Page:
Underlying public unhappiness with the party is a deficit in trust.
"At present, the party and the government have very little public credibility," said Zhang Ming, a China politics expert at the prestigious Renmin University in Beijing. "The way to regain credibility is to at least show some results, but at this point that can't be seen and I predict there won't be any real results later."
Ahead of the votes on the government's top slots, legislators approved a government restructuring plan only four days after it was introduced.
Among other things, the plan abolishes the Railways Ministry and combines two agencies that regulate newspapers and broadcasters into a super media regulator. It also merges the Health Ministry with the commission that oversees the much-disliked rules that limit many families to one child.
The restructuring also joins four agencies that police fisheries and other maritime resources into one bureau, to better assert China's claims over disputed waters, potentially sharpening conflicts with Japan, Vietnam and the Philippines.
In a reflection of China's growing international engagement, the role of president has evolved from being purely ceremonial to, since the 1990s, a position the party hopes lends legitimacy on the world stage to the government it runs the country with.
"As China opens up and becomes more engaged in the international community, it's just impractical, it's not convenient, for a party head to meet a foreign head of state," said Warren Sun, an expert on Communist Party history at Monash University in Australia. "It's better to be in equal positions, representing the state and not just represent the party."
Xi was already effectively the country's No. 1 leader in mid-November after ascending to the helm of the ruling Communist Party, which holds ultimate power in China. And he has deftly handled his first months in power.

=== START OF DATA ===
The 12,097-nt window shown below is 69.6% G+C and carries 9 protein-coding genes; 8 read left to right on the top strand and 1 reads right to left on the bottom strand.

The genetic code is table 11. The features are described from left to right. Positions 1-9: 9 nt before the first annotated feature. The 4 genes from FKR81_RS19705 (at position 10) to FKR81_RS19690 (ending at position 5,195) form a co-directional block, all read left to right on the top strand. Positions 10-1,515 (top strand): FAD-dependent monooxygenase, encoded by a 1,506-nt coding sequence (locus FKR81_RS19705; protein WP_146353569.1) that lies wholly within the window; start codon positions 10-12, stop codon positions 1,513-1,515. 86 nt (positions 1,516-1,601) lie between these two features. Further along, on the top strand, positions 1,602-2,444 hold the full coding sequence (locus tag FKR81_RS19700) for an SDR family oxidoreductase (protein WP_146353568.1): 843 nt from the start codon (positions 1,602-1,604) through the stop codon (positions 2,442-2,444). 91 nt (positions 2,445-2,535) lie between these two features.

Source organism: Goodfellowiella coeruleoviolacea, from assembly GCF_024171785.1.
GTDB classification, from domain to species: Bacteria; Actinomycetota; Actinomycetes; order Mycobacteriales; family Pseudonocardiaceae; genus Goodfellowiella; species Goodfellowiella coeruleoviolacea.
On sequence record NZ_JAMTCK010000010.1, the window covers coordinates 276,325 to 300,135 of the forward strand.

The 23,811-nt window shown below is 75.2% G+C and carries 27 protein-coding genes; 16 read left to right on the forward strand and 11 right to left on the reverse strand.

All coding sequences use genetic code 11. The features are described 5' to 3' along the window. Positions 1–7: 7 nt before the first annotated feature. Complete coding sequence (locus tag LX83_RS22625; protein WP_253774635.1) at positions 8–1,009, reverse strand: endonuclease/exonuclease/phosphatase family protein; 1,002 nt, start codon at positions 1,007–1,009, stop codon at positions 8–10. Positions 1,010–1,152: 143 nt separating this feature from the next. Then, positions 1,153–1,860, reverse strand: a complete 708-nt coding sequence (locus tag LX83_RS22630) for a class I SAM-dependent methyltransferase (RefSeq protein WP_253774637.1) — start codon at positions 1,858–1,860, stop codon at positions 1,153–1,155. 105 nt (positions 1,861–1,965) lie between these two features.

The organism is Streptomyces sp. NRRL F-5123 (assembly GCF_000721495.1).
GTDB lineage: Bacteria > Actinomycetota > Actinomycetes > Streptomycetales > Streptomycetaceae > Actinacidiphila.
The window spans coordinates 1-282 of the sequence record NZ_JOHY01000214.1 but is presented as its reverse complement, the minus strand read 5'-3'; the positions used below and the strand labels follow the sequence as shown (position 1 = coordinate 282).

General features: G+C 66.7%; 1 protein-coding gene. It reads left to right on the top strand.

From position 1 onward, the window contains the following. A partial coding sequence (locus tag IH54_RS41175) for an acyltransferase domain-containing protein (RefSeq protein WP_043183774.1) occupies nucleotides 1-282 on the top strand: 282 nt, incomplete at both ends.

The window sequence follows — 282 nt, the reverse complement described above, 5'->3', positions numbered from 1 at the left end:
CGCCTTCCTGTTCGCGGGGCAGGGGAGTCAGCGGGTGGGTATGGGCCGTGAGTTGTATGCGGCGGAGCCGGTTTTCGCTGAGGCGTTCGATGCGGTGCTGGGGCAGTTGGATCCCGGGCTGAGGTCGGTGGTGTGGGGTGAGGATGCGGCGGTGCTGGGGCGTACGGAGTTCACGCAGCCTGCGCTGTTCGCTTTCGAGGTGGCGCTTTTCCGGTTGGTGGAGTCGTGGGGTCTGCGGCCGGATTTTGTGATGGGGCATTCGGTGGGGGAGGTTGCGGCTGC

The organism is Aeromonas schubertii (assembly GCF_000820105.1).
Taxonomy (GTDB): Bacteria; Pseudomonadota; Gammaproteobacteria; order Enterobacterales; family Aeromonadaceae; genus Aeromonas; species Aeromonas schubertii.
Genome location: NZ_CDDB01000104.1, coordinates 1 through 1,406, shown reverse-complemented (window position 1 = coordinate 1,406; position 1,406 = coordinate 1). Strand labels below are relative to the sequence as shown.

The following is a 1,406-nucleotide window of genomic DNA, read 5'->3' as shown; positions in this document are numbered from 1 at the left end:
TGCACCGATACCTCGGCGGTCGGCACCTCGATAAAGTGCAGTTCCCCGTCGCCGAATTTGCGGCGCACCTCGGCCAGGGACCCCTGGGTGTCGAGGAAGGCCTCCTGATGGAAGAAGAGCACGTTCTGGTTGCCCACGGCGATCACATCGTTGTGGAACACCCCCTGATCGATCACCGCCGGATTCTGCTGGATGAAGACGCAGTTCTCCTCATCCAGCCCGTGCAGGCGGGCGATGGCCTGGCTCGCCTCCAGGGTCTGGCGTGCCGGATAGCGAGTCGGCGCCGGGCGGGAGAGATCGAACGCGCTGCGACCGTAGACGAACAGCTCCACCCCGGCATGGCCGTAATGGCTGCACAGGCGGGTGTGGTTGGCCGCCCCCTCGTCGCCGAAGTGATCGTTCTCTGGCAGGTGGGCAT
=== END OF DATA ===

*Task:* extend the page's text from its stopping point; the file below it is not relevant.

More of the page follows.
The son of a revolutionary veteran, Xi cuts an authoritative figure with a confidence and congeniality that was lacking in his predecessor, the aloof and stiff Hu. He quickly moved to court the military after taking over from Hu as head of the party's Central Military Commission, making high-profile visits to naval, air force and infantry bases and meeting with nuclear missile commanders.
Xi has also sought to court other constituencies. He made a trip to the south to show he's interested in economic reforms, repeatedly stated his staunch belief in party power to appeal to hardliners, visited the poor to burnish his common-man credentials and espoused the "Chinese Dream" to tap into middle class aspirations.
But for Xi to consolidate his power within the party, he will come up against various interest groups such as the sons and daughters of communist China's founding fathers, who want to keep benefiting from their connections, or those with links to banks and state industries, who don't want their privileged positions threatened.
Ideologically, there are those who believe China needs an even stronger, more authoritarian government that promotes more egalitarian economic and social policies. Others want a transition to more democratic government.